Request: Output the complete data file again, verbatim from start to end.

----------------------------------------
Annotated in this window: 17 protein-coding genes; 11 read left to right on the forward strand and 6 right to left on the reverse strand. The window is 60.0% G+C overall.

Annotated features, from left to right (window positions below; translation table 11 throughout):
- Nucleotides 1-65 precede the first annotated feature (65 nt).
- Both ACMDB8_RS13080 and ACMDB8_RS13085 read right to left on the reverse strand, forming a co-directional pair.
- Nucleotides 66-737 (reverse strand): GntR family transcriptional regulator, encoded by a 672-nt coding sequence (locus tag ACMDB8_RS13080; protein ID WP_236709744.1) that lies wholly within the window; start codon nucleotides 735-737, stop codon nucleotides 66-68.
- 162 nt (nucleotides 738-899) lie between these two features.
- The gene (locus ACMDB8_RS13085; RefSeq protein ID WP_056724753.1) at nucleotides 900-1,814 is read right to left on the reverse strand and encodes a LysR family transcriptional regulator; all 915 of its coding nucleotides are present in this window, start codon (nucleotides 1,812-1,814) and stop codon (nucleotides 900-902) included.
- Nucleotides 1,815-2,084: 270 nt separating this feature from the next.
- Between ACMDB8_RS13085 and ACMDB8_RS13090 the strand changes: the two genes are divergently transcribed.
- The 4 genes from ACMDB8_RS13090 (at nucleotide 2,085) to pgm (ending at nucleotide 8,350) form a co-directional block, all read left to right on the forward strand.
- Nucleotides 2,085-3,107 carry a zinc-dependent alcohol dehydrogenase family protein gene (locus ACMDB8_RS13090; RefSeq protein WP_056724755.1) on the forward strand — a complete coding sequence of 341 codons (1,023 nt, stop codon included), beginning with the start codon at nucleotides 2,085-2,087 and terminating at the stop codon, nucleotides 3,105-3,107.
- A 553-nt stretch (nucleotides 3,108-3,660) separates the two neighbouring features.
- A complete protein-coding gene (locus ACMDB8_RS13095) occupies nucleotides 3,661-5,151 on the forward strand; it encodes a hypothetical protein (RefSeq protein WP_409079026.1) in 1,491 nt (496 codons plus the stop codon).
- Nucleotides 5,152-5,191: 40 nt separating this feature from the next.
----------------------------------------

Annotated in this window: 17 protein-coding genes; 11 read left to right on the forward strand and 6 right to left on the reverse strand. The window is 60.0% G+C overall.

Annotated features, from left to right (window positions below; translation table 11 throughout):
- Nucleotides 1-65 precede the first annotated feature (65 nt).
- Both ACMDB8_RS13080 and ACMDB8_RS13085 read right to left on the reverse strand, forming a co-directional pair.
- Nucleotides 66-737 (reverse strand): GntR family transcriptional regulator, encoded by a 672-nt coding sequence (locus tag ACMDB8_RS13080; protein ID WP_236709744.1) that lies wholly within the window; start codon nucleotides 735-737, stop codon nucleotides 66-68.
- 162 nt (nucleotides 738-899) lie between these two features.
- The gene (locus ACMDB8_RS13085; RefSeq protein ID WP_056724753.1) at nucleotides 900-1,814 is read right to left on the reverse strand and encodes a LysR family transcriptional regulator; all 915 of its coding nucleotides are present in this window, start codon (nucleotides 1,812-1,814) and stop codon (nucleotides 900-902) included.
- Nucleotides 1,815-2,084: 270 nt separating this feature from the next.
- Between ACMDB8_RS13085 and ACMDB8_RS13090 the strand changes: the two genes are divergently transcribed.
- The 4 genes from ACMDB8_RS13090 (at nucleotide 2,085) to pgm (ending at nucleotide 8,350) form a co-directional block, all read left to right on the forward strand.
- Nucleotides 2,085-3,107 carry a zinc-dependent alcohol dehydrogenase family protein gene (locus ACMDB8_RS13090; RefSeq protein WP_056724755.1) on the forward strand — a complete coding sequence of 341 codons (1,023 nt, stop codon included), beginning with the start codon at nucleotides 2,085-2,087 and terminating at the stop codon, nucleotides 3,105-3,107.
- A 553-nt stretch (nucleotides 3,108-3,660) separates the two neighbouring features.
- A complete protein-coding gene (locus ACMDB8_RS13095) occupies nucleotides 3,661-5,151 on the forward strand; it encodes a hypothetical protein (RefSeq protein WP_409079026.1) in 1,491 nt (496 codons plus the stop codon).
- Nucleotides 5,152-5,191: 40 nt separating this feature from the next.